The question is, equals what? Well, I want this information from the Customers table, whether CustomerID is equal to what I got back from this query, and that's what a sub-query is. We're going to take the query that returns the CustomerID and just feed it into the first one. I'm going to just put it in the parentheses here. So this first query, the inner query or the sub-query, will be executed first. We'll end up with the result 29736 and it would be the same as saying give me the FirstName, LastName, and CompanyName from the Customer table, where CustomerID equals 29736.
So we execute that and we get the FirstName, LastName, and CompanyName, and this is a sub-query, a query within a query. Now it might sound like a sub-query and a join are just choices, you just make the decision one or the other. Well, sometimes that's true, but you will find as you get more familiar with them sometimes it's more natural to do a join, sometimes it's more natural to do a sub-query, because there is crossover, but they're not always the same. There are instances when a sub-query is a much better, in fact, sometimes the only possible way to get some data coming back.
For example, let me take you through another example of a sub-query, but this time it will be something that will be quite challenging to do in a join. What I start to do is perhaps I start writing a query like this. I want the FirstName, LastName, and CompanyName from the Customer table where these customers have not placed any orders. The question is well, how do I find that information? Now particularly when you've got a SQL statement that needs to find some kind of negative information, give me information where this doesn't join to something, that can be a little challenging.
And oftentimes, a little trick of this is to turn it on its head. Well, let's say how would I get the first name, last name, and company name for all the customers who have ever ordered anything? But what I really want is that information where the CustomerID is to be found in the SalesOrderHeader table. So I could do that with the sub-query. I'm going to create my sub-query down here and then copy it up into the top level. I'm going to say SELECT CustomerID FROM SalesLT.SalesOrderHeader.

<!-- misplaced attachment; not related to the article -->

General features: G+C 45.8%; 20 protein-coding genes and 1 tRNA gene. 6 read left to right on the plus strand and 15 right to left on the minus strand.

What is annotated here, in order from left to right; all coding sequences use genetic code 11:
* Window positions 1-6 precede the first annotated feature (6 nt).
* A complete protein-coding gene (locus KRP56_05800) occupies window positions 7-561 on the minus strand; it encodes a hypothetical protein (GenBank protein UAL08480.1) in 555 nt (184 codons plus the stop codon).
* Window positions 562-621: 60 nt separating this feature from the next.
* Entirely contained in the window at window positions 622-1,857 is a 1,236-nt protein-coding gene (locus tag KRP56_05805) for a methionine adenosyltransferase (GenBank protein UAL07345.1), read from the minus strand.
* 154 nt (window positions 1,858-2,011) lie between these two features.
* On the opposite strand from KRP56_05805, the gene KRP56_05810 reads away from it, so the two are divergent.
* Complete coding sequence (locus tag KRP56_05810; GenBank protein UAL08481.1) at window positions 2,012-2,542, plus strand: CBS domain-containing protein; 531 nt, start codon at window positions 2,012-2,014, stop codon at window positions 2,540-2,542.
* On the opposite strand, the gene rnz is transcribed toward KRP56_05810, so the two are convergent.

Now this little SELECT statement will give me a lot of different CustomerIDs and it could give me the same ones again and again and again. I only want the same CustomerID once. If CustomerID 75 is placed seven orders, I don't need seven CustomerIDs of 75. I just want one. So I'm going to say SELECT DISTINCT. So if this part, which is going to be my sub-query, returns a whole bunch of different Customer IDs, how do I tie it into the first one? Well, this is how.
We use the keyword IN, which is going to allow us to provide a range. Again, the sub-query is evaluated first. Give me all the distinct customer IDs that are found in that SalesOrde Header table and then use that to bring me the information from the Customer table. So I execute that and we are actually getting now 32 rows, which sounds about right because there were 32 orders. But what I originally asked for was I want the information of the customers that have not placed an order, whatever that means. Maybe it was canceled, maybe didn't make it all the way through.
Well, because we can use IN, we can also use NOT IN. We're taking a positive result of selecting the distinct customer IDs and getting it to feed us into really kind of a negative result. I want the customer information where this is not true. They're not in SalesOrderHeader. So I execute that and this one I get 815 rows, a whole bunch of orders that haven't been completed. So this is a second example of the kind of things that you could do with a sub-query.
Now word of warning. This kind of information, particularly on a group of large tables, could be quite an inefficient query to run if you're starting to scan through tables to find a bunch of results and then say well, where do all these results not match in some other scanned table? So a little word of warning there. Pay attention to that and as you get a bit more familiar with SQL, we're going to start running into things like analyzing our queries and taking a look at how quick things are going to run.